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Hotel booking remains a fragmented industry in India giving Rakuten the opportunity to compete in a profitable sector in a quickly growing market.
Japanese online retailer Rakuten Inc. may enter India in the next six to eight months, and is seeking a strategic alliance to tap rapid growth in the country’s Rs.62,000 crore e-commerce market, said three persons familiar with the company’s plan.
Rakuten is exploring the possibility of starting a travel and hospitality portal in India, said one of the three persons, an executive with a large consulting company.
The Tokyo-based company is also actively exploring getting into back-end solutions such as logistics, through an acquisition, said the other two persons. All three spoke on condition of anonymity.
Rakuten is seeking to grab a share of an e-commerce industry that has been growing at an average annual rate of 34% since 2009, and had been estimated to touch $13 billion by end 2013, according to a 2013 report by the Internet and Mobile Association of India (IAMAI) and audit firm KPMG. According to the report, travel operators (rail and air tickets and the like) were expected to account for 71% of this, with sales of other goods accounting for the rest.
Rakuten has various businesses such as e-retail, travel and financial services (payment solutions). Its 100% subsidiary Rakuten Travel operates an online hotel reservation website with over 1.8 million room nights booked per month. The firm has access to more than 20,000 domestic and 15,000 international hotels and has a presence in South Korea and China.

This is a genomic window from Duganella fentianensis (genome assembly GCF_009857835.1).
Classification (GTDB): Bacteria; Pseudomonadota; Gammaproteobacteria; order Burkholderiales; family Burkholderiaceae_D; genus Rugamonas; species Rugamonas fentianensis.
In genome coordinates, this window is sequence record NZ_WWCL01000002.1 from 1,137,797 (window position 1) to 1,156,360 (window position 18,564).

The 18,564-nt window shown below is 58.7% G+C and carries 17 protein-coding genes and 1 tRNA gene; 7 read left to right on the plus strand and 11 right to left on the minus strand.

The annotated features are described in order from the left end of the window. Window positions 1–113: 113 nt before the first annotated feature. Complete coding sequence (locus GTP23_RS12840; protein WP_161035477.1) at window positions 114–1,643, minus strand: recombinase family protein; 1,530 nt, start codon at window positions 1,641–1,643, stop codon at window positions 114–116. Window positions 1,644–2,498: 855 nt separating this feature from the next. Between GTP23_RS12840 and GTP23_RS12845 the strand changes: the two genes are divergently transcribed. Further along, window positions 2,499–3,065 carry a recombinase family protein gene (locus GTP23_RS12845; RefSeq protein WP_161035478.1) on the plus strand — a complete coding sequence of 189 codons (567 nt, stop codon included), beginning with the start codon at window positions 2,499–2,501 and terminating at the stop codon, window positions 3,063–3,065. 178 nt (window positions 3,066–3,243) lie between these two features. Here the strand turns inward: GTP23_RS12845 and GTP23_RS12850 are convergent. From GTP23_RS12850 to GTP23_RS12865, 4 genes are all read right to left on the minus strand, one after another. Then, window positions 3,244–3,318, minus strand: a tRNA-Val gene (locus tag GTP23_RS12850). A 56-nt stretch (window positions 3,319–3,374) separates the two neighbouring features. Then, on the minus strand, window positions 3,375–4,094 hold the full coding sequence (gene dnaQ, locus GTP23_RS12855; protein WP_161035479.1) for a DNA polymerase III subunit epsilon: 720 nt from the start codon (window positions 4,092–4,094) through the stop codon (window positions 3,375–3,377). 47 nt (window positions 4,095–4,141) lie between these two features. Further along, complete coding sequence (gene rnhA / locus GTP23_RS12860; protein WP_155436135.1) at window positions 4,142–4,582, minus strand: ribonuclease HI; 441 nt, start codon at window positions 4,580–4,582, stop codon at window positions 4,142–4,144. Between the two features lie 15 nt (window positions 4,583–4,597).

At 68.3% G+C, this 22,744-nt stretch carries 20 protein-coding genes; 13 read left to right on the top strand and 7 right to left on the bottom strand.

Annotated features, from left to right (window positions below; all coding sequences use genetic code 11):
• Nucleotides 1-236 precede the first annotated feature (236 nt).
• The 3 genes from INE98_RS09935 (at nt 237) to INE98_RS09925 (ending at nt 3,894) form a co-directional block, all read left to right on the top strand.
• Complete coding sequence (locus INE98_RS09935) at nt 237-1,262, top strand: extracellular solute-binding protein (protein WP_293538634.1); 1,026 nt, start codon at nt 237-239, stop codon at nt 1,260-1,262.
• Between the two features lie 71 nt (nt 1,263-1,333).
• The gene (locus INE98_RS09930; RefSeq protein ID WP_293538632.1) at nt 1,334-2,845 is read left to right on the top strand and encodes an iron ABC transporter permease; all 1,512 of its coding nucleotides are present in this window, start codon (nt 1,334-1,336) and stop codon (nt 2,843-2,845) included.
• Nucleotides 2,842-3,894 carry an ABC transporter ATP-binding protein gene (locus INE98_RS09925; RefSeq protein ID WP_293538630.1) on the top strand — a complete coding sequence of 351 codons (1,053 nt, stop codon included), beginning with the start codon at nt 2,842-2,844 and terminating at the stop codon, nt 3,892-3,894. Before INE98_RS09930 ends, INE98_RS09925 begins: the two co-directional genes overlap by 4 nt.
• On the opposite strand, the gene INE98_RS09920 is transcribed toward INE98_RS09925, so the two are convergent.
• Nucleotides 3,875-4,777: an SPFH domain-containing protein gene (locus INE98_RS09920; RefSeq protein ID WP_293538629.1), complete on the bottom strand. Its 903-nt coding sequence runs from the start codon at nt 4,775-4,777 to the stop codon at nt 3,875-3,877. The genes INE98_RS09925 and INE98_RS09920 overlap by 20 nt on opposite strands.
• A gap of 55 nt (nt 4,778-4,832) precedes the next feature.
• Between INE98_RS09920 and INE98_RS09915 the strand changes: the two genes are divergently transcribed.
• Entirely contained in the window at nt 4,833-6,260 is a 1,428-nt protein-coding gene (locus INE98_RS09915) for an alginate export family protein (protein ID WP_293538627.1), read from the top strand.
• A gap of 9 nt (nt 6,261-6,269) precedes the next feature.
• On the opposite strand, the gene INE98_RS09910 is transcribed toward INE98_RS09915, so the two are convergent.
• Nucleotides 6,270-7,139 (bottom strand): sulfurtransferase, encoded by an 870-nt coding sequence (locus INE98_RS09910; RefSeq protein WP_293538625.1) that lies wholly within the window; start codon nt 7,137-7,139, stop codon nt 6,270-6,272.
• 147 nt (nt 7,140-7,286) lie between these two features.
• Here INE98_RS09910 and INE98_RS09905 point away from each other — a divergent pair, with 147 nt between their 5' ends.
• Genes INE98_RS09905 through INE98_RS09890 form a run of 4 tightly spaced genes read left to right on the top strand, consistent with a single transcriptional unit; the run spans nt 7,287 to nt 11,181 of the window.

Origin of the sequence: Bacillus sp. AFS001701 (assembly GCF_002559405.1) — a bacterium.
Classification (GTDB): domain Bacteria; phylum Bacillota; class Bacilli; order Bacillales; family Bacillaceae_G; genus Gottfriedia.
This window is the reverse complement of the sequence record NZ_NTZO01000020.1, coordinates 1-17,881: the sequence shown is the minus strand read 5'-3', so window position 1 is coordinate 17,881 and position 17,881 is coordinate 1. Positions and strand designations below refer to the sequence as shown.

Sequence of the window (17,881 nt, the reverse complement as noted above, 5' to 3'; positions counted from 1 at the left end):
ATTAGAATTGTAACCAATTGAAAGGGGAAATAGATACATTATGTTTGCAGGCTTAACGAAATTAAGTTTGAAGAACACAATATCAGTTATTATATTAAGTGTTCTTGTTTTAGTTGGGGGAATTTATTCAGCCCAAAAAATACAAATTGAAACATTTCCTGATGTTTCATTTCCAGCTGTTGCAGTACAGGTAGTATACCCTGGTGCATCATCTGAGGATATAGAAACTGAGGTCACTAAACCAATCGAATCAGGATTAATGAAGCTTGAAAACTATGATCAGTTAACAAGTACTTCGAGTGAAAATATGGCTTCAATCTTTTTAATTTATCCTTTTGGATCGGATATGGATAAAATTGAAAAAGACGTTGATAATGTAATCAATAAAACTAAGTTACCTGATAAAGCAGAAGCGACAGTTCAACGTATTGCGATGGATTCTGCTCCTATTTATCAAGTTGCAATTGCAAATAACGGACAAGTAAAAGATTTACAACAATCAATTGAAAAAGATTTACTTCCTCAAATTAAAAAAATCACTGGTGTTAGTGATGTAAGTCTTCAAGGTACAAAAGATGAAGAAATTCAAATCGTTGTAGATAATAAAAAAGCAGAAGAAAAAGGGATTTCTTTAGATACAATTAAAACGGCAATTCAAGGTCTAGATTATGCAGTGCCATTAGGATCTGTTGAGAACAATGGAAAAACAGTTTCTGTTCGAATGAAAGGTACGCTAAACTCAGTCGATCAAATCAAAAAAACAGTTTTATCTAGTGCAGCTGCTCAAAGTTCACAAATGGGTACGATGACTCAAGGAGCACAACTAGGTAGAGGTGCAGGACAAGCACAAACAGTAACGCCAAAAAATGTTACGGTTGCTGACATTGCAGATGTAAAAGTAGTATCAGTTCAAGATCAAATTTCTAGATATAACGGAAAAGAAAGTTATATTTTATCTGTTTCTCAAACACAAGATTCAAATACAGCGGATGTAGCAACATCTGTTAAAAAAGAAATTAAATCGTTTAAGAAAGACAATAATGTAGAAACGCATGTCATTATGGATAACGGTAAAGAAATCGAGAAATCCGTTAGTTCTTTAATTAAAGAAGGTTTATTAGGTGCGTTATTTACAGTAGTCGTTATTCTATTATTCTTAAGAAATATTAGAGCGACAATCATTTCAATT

“Hotels is currently a fragmented space in India, just like Brazil, where we have a lot of unorganized inventory. There is definitely a need for someone to solve that problem in the country,” said Mukul Singhal, principal at Saif Partners, a private equity firms. Indian hospitality and travel portals such as MakeMyTrip, Yatra, Cleartrip, Goibibo and US-based Expedia mostly focus on ticket booking.
According to Singhal, the business of hotel bookings is far more profitable than air ticketing. “The outlook for this segment is very high. Every company in the travel space is looking to invest in hotel bookings and packages because airline ticketing does not make much money,” Singhal said, explaining the rationale for Rakuten’s interest in India.
Founded by Hiroshi Mikitani in 1997, Rakuten runs a multi-category shopping portal Rakuten Global Market and host of other portals such as Rakuten Coupons and TicketStar, among others. In the face of a stagnating Japanese economy and weak consumer sentiment, the Japanese firm has been aggressively eyeing global growth markets.
On a shopping spreee, Rakuten recently acquired Cyprus-based call and messaging app provider Viber Media Ltd for $900 million from Israeli entrepreneur Talmon Marco. In the last two years, it has bought US-based e-commerce portal Buy.com for $250 million and rebranded it “Rakuten.com Shopping,” e-reading platform Kobo, Spanish video streaming service Wuaki.tv and global video streaming platform Viki.
For the past few months, teams from Rakuten have been consulting investors, companies and industry experts as it explored the Indian market.
In an emailed response to Mint on its plans for India, company spokesperson Minori Nakayama said: “We can’t comment on inquiries in markets in which we don’t have direct operations.” If Rakuten enters the travel category, it will have to focus on an India solution, said Dhruv Shringi, co-founder and chief executive at Yatra.com.
“Running a business in India isn’t simple. The market can only absorb a maximum of three players,” he said. He adds that the prospects of the online travel market had improved and “growth is back in the sector”.
Experts say that since Rakuten’s strength lies in its online shopping business, it would make sense for the company to eventually enter that segment. The current foreign direct investment policy does not allow foreign capital in single- or multi-brand online retailing.
(c)2014 the Mint (New Delhi). Distributed by MCT Information Services.